The new guidance has applicability to an article producer, article importer and article supplier as those terms are defined under REACH. The guidance offers two user friendly tables to assist in interpreting the REACH requirements. These include:
- Table 1: A summary that details the regulatory obligations applicable to producers, importers and suppliers, the legal basis under REACH and possible exemptions that may apply; and
- Figure 1: A flowchart that provides an overview of the process regarding whether and how substances in articles may be regulated under REACH and if so, what obligations are applicable.
For U.S. companies, compliance with REACH presents ongoing challenges and this guidance makes clear that there will be renewed focus on regulatory obligations applicable to importers. According to ECHA, only 365 product notifications covering 39 of the 173 substances of very high concern have been submitted. There is a general belief that many companies are not fully complying with these requirements and that the obligations are not fully understood. The new guidance hopes to provide better direction and a clearer understanding of REACH registration, notification and communication obligations.
The EU REACH import obligations are very similar in nature to existing U.S. TSCA import/export obligations. These, too, have been the subject of confusion and misunderstanding over the years, particularly since these requirements often are managed by shipping and procurement personnel unfamiliar with environmental regulations. EPA’s new TSCA Import Certification Rule also is creating some challenges for U.S. companies particularly in connection with the electronic submissions and certifications now required.
D.C. Circuit Provides Additional Clarity on Federal and State Roles in Natural Gas Pipeline Permitting
On Friday, June 23, 2017, the U.S. Court of Appeals for the District of Columbia Circuit issued a decision in a long-running dispute between the developer of an interstate natural gas pipeline project and New York State environmental regulators concerning a federal water quality permit that must be obtained before project construction may begin. Millennium Pipeline Company v. Basil Seggos, et al., D.C. Cir. No. 16-1415 (June 23, 2017). The decision provides additional clarity regarding the interplay of Federal and State permitting authorities with respect to interstate natural gas pipeline infrastructure, and the role of the courts in adjudicating disputes with State permitting agencies.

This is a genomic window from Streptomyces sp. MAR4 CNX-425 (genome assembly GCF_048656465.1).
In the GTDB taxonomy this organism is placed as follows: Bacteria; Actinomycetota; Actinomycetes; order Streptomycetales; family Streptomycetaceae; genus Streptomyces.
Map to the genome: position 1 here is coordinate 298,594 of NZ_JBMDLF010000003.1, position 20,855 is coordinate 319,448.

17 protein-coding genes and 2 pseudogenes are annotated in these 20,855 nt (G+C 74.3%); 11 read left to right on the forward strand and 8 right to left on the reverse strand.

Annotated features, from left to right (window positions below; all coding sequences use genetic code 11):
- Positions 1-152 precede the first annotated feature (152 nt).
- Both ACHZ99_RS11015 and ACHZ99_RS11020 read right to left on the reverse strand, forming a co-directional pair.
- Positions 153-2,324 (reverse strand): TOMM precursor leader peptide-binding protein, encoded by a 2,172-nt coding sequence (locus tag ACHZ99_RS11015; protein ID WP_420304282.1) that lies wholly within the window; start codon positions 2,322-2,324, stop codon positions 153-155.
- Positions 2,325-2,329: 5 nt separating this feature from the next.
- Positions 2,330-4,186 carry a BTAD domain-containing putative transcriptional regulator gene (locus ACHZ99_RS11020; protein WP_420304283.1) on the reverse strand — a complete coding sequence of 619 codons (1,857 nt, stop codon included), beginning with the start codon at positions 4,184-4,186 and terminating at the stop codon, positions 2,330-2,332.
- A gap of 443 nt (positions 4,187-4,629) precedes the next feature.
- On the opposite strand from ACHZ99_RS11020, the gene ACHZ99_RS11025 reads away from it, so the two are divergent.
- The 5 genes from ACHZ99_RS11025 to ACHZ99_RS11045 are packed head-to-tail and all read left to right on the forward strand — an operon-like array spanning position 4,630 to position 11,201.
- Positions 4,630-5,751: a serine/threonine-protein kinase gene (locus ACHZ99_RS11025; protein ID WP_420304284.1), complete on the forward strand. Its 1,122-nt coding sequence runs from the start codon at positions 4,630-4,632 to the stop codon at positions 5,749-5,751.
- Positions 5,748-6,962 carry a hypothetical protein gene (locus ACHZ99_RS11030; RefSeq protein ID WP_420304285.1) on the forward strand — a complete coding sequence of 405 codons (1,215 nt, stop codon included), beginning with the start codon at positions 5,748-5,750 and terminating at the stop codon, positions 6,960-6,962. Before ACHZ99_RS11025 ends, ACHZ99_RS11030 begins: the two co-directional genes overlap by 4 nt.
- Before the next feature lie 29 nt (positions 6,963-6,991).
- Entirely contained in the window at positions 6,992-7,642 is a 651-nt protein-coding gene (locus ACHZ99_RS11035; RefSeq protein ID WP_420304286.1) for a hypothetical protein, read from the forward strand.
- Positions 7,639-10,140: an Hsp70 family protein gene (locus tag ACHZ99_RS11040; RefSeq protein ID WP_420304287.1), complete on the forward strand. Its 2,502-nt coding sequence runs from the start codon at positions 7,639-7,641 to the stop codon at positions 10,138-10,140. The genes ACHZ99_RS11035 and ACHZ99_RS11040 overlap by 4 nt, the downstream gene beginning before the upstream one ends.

The pipeline project at issue is a proposed 7.8 mile extension of Millennium Pipeline’s existing interstate natural gas pipeline in southern New York. The extension will serve a new natural gas-fired power plant. To construct the project, Millennium must obtain a “certificate of public convenience and necessity” from the Federal Energy Regulatory Commission (“FERC”) pursuant to Section 7 of the Natural Gas Act (“NGA”), 15 U.S.C. § 717f(c). The NGA requires that FERC ensure that all proposed interstate natural gas pipeline projects comply with all applicable federal, state, and local regulations, including environmental regulations. 15 U.S.C. § 717b(d). FERC granted Millennium a certificate of public convenience and necessity, conditioned on Millennium obtaining a Clean Water Act (“CWA”) water-quality certificate pursuant to section 401 of the CWA, 33 U.S.C. § 1341(a)(1), since its project would cross several streams.
On June 27, 2017, EPA Administrator Scott Pruitt announced that EPA and the Army Corps of Engineers will be publishing a proposed rule (the Recodification Rule) that would rescind the Obama Administration’s definition of “waters of the United States” (WOTUS) under the Clean Water Act (CWA). EPA states that the Recodification Rule is necessary to “ensure certainty as to the scope of CWA jurisdiction on an interim basis” while EPA and the Army Corps of Engineers conduct “a substantive review of the appropriate scope of ‘waters of the United States’”.
As we previously reported on this blog, the WOTUS Rule (a/k/a the Clean Water Rule) was promulgated by the Obama Administration in 2015, and was the latest attempt to define the jurisdictional limits of the CWA. The CWA limits its jurisdiction to “navigable waters”, which are obliquely defined in the CWA as “the waters of the United States, including the territorial seas.” 33 U.S.C. § 1361(7). The precise definition of “waters of the United States” has been a controversial and well-litigated issue for years.
Federal Judge Orders Dakota Access Pipeline to Revise Environmental Analysis; Leaves Status of Pipeline Construction Undecided
On June 14, 2017, U.S. District Judge James Boasberg, of the U.S. District Court for the District of Columbia, issued an opinion in the case of Standing Rock Sioux Tribe v. U.S. Army Corps of Engineers, 16-cv-01534, finding that the U.S. Army Corps of Engineers (the Corps) did not fully comply with the National Environmental Policy Act (NEPA) when it granted easements to the Dakota Access Pipeline (DAPL) to cross Lake Oahe, a federally regulated water. Plaintiffs in the case, The Standing Rock Sioux Tribe and the Cheyenne River Sioux Tribe, both have Reservations that border Lake Oahe. Indeed, when Lake Oahe was created by the Corps in 1958 via a dam constructed on the Missouri River, the lake covered approximately 56,000 acres of the Standing Rock Reservation and 104,420 acres of the Cheyenne River Tribe’s trust lands.
The proposed DAPL will be nearly 1,200 miles long and will move more than half a million gallons of crude oil from North Dakota to Illinois every day (at a rate of 13,100 to 16,600 gallons per minute). DAPL will cross Lake Oahe 0.55 miles north of the Standing Rock Reservation and 73 miles north of the Cheyenne River Reservation. Both Tribes use Lake Oahe for drinking water, agriculture and industrial activities, and consider the waters to be “sacred”.